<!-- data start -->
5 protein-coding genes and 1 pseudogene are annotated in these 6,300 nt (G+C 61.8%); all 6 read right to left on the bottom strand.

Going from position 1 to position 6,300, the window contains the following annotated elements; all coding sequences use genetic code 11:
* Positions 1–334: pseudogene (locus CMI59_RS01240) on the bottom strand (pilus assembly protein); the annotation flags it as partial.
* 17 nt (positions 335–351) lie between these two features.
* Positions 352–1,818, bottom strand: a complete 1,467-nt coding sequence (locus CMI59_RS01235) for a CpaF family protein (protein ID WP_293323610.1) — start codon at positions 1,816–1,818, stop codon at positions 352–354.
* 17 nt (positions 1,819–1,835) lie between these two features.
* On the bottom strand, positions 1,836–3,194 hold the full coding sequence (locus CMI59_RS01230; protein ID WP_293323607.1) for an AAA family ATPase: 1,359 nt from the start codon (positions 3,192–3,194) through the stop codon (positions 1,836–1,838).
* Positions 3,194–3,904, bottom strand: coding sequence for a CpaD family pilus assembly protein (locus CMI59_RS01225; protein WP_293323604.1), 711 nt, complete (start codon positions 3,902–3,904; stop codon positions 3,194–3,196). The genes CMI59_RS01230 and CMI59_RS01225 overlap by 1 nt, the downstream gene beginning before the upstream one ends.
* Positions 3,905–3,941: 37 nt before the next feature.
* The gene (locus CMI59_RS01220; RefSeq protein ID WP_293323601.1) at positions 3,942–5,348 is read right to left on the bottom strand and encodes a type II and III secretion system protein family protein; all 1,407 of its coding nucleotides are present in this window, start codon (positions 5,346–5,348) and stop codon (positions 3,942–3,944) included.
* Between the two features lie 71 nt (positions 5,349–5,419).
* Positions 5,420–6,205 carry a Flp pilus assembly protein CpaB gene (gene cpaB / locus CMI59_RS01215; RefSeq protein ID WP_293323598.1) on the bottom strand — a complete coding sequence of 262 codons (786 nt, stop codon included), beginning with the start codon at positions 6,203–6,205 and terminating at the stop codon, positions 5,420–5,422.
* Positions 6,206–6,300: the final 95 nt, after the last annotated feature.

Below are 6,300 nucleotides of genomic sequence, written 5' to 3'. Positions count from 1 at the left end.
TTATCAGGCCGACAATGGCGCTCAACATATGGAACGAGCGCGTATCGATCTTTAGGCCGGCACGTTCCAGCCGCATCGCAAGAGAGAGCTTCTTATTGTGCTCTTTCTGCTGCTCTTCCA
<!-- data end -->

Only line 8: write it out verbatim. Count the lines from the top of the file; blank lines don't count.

* Positions 3,194–3,904, bottom strand: coding sequence for a CpaD family pilus assembly protein (locus CMI59_RS01225; protein WP_293323604.1), 711 nt, complete (start codon positions 3,902–3,904; stop codon positions 3,194–3,196). The genes CMI59_RS01230 and CMI59_RS01225 overlap by 1 nt, the downstream gene beginning before the upstream one ends.